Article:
- One of the main challenges that comes with analyzing satellite images is establishing whether a change in land use has taken place legally or illegally.
- A recent study, published in Nature magazine, used a new methodological approach that allowed the researchers to identify which areas had undergone illegal changes in land use between 1984 and 2019.
- Deforestation for the creation of pasture for illegal cattle ranching has seen an unprecedented, exponential increase since 2017.
- The researchers also said there is a good chance of restoring forest cover in areas that were once used for coca farming, meaning it would avoid the same fate as forested land that has been lost to illicit cattle ranching.
An innovative new study featuring the methodological use of machine learning algorithms, published in Nature magazine, has revealed that more than 3 million hectares (7.4 million acres) of Amazonian Rainforest were cut down to make way for illicit activities between 1985 and 2019. The results of the analysis of the 34-year time frame showed that “the vast majority of deforestation … is attributed to stable cattle ranching lands.”
The study, published in February, illustrated how the loss of forest cover to make way for grazing pastures for cattle ranching has increased exponentially since the Peace Agreement between the Revolutionary Armed Forces of Colombia (FARC) and the Colombian government in late 2016. “The agreement indicated the end of FARC-led gunpoint conservation. It signaled the beginning of new land use activities such as cattle ranching, promoted by drug cartels and large landowners seeking to capitalize on more favorable land policies,” the study said.
Identifying areas of rainforest cut down for illegal activities
One of the main obstacles that scientists and decision-makers have faced when using satellite images to analyze changes in land use is the difficulty of accurately establishing when this change took place illegally. This is because those involved in illegal activities deliberately work to cover their tracks, with this being compounded by the fact that illicit activities are not well documented in publicly accessible data, making it difficult to connect them to land cover changes observable by remote sensing. “Illicit activities may exhibit landscape patterns similar to those of legitimate activities, making it difficult to detect and differentiate illicit activity from other land-use types,” the report stated.
The study’s main author, Paulo Murillo-Sandoval, who has a PhD in geography and is a professor at the University of Tolima in Colombia, said that pastures for livestock and other crops look the same when viewed from Landsat satellites in space. “I could show you a coca field and a field for grazing and you wouldn’t be able to see the difference,” he said.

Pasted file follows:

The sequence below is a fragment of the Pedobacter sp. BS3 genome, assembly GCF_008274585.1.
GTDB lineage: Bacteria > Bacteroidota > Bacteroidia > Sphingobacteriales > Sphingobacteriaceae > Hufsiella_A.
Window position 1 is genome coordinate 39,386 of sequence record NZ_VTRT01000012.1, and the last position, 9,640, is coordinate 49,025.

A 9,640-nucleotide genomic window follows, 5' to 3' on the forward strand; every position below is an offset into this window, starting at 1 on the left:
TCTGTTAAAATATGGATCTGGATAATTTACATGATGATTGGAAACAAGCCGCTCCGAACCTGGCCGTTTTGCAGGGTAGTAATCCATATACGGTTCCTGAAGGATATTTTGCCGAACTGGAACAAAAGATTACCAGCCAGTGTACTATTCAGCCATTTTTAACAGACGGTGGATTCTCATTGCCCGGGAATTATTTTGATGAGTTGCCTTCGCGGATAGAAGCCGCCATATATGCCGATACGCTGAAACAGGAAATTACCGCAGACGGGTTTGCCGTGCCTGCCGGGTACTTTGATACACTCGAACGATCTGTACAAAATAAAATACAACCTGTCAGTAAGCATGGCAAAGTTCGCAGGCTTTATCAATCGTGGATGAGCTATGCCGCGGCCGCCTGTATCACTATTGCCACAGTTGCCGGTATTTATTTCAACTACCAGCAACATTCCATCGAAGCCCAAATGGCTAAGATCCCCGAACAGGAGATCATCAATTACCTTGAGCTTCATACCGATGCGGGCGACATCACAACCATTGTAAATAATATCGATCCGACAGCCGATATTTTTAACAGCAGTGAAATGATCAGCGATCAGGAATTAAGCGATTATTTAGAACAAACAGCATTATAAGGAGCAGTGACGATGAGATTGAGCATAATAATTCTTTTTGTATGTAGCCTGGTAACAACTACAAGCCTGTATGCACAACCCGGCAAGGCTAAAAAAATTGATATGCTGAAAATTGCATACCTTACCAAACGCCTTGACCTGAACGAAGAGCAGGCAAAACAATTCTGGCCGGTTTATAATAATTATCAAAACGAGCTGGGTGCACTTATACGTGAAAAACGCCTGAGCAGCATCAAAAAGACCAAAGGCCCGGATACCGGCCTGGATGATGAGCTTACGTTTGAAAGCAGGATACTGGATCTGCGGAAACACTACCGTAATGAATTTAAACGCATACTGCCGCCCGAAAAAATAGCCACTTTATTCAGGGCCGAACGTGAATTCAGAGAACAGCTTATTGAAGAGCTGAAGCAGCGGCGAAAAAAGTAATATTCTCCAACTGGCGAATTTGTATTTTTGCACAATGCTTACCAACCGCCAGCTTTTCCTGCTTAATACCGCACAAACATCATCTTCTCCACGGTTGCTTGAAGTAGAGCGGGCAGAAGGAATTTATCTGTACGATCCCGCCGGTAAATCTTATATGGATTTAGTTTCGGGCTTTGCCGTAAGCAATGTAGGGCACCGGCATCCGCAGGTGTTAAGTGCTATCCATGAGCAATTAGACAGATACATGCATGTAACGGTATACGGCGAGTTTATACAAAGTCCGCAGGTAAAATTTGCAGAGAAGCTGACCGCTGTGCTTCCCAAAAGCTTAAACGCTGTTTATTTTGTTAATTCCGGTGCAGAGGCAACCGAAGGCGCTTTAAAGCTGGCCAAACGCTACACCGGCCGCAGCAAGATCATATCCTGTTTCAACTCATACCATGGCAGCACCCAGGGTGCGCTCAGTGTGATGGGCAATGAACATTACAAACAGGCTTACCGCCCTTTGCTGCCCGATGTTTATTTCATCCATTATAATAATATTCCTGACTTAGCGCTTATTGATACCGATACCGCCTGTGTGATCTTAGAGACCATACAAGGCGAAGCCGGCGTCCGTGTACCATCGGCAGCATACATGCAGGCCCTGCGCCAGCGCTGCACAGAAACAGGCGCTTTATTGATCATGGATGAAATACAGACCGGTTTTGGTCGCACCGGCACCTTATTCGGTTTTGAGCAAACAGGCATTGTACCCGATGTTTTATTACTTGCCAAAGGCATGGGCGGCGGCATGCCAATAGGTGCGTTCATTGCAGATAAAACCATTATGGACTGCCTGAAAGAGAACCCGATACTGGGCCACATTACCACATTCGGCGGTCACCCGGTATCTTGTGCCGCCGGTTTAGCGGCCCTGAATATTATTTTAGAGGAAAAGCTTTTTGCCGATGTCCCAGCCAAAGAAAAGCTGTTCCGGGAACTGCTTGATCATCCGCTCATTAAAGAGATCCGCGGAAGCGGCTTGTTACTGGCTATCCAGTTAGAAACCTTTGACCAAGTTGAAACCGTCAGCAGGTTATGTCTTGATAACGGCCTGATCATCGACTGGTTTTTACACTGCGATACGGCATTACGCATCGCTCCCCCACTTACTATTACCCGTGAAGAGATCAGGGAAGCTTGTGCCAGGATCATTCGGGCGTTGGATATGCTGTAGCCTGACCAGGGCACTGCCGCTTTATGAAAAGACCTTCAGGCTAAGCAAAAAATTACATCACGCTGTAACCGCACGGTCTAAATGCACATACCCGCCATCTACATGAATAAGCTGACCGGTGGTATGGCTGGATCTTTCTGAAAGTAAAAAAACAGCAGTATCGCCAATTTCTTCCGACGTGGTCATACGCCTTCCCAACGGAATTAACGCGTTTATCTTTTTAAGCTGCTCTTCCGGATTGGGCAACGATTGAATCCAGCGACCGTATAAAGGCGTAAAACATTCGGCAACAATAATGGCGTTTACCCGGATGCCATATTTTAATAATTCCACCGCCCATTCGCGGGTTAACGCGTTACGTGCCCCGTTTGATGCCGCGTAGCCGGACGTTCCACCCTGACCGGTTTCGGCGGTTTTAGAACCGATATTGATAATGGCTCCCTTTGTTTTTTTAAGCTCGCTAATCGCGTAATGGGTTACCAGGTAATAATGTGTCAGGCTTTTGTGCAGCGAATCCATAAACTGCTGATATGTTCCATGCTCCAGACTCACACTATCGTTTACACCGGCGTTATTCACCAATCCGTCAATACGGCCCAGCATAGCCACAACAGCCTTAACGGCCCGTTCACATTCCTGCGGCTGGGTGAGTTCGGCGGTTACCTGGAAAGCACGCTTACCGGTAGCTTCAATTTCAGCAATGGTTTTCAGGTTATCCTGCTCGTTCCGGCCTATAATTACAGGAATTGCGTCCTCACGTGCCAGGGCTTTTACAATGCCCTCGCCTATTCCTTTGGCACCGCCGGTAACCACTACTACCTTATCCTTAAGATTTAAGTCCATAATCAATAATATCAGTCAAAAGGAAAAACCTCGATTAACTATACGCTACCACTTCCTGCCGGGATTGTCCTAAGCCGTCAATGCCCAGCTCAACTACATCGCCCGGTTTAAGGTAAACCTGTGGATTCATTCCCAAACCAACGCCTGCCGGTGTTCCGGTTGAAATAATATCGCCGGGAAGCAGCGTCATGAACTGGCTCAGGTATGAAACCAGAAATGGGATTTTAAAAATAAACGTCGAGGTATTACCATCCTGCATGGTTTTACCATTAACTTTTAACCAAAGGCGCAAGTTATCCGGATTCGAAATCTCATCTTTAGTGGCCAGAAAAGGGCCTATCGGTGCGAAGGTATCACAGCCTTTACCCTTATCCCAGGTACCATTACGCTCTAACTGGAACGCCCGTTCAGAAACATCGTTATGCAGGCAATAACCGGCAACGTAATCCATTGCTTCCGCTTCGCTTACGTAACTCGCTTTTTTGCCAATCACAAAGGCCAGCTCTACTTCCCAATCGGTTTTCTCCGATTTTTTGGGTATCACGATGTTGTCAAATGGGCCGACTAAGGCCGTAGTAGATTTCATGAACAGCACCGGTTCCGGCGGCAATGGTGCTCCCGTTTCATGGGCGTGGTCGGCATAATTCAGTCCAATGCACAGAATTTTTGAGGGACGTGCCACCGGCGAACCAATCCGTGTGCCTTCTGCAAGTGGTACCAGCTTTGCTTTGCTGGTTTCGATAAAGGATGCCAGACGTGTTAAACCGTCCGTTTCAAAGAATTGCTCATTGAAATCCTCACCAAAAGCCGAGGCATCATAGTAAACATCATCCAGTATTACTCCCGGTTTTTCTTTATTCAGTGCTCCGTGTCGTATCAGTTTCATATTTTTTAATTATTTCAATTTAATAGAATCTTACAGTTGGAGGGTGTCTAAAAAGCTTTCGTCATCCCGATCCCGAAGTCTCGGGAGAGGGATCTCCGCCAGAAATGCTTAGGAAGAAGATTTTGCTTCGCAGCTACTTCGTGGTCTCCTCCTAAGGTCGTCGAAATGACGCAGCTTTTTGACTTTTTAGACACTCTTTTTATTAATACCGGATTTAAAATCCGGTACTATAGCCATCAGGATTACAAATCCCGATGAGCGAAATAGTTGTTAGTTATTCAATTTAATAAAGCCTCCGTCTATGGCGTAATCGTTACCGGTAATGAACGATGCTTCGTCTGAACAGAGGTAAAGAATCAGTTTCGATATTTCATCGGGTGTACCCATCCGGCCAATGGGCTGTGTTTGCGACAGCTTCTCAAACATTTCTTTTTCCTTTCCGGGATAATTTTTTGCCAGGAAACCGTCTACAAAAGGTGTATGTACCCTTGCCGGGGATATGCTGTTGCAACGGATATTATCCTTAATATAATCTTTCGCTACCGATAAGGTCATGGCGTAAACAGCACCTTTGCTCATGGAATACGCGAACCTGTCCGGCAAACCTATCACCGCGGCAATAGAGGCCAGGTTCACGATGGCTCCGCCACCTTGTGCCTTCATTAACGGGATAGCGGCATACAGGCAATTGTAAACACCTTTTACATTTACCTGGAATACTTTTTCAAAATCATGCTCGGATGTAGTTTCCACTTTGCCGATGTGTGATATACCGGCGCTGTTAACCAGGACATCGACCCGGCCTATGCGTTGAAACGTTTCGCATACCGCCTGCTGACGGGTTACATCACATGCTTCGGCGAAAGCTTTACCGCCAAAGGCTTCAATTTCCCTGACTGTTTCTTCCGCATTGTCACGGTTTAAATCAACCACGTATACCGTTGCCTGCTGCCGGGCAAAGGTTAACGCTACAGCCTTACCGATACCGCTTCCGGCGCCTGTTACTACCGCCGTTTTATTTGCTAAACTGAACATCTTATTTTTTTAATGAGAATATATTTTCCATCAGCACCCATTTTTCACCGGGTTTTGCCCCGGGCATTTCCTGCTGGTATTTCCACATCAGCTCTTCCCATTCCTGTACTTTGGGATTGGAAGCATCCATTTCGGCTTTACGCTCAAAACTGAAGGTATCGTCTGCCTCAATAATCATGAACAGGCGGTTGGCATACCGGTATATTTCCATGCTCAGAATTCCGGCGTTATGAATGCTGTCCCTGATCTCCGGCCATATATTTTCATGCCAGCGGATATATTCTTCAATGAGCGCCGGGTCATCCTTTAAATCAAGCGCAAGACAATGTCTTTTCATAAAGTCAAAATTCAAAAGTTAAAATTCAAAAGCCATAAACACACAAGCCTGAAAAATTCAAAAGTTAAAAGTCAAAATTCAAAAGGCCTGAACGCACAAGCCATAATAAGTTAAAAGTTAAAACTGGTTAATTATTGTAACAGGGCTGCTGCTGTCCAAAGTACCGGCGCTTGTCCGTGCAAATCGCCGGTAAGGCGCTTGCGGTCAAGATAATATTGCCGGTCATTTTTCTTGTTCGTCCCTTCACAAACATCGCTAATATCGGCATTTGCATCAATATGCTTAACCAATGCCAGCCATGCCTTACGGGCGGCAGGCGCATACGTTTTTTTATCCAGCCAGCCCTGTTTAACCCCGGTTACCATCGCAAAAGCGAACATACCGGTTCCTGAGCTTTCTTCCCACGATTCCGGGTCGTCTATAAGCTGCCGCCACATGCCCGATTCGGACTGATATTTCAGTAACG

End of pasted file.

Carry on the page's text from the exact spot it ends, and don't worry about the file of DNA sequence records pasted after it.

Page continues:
One of the main contributions to the researchers’ analysis, which helped provide more detailed data about the illegality of the activities in question to be obtained, was the use of deep learning algorithms that were trained to identify very specific data to a high degree of accuracy.
“These new algorithms are able to learn not only from the pixels themselves, but from what is around the pixels and from the shape of deforested land patches. For example, you can feed the algorithm relevant information; for example, that cattle ranching uses up very large and very regular [symmetrical] tracts of land. The system learns this and is then able to differentiate it,” Murillo said.
The researchers’ aim was to understand how illegal activities accelerate changes in land use, and in order to do so they analyzed three common scenarios in the Colombian Amazon. The first looked at the presence of coca cultivation on the same patches of land over time; the second at changes of land use from coca cultivation to pasture for cattle ranching and the third at land cover changes from forest cover to pasture for cattle ranching.
The results showed that between 1984 and 2019, “The forest to cattle conversion pattern was especially pronounced outside the agricultural frontier [established by the Colombian government in 2018],” the article states. The frontier represents the areas where agricultural and livestock activities can be carried out once legal permits have been applied for. Outside these areas, such as in protected areas and the deepest regions of the Amazon, such activities are considered illegal.
The study found that the forest to cattle ranching pasture conversion pattern was particularly pronounced outside this frontier — or, put another way, in prohibited areas. “In Colombia, forest conversion to cattle ranching serves as a mechanism for legalizing informal or illegal landholdings. … Small farmers see cattle ranching as a safe investment that provides a quick return or as a buffer during economic uncertainty,” the study highlighted.
The impacts of cattle ranching on the Amazon
One of the scenarios analyzed by the researchers in the Amazon region was the shift from coca cultivation to pasture for cattle ranching.
The article highlighted three possible causes for this transition. Firstly, the expansion of the road network by approximately 200 kilometers (124 miles), carried out by the FARC during the most difficult years of the armed conflict. This resulted in an increase in the commercialization of land and motivated stakeholders to expand logging activities. Secondly, agrarian policies that incentivized legal ownership of land were conditional on “land productivity,” with cattle ranching becoming the easiest and most efficient way to demonstrate such productivity. Thirdly, income from coca production allowed farmers to acquire then gradually merge together abandoned plots of coca fields, eventually converting them into pasture.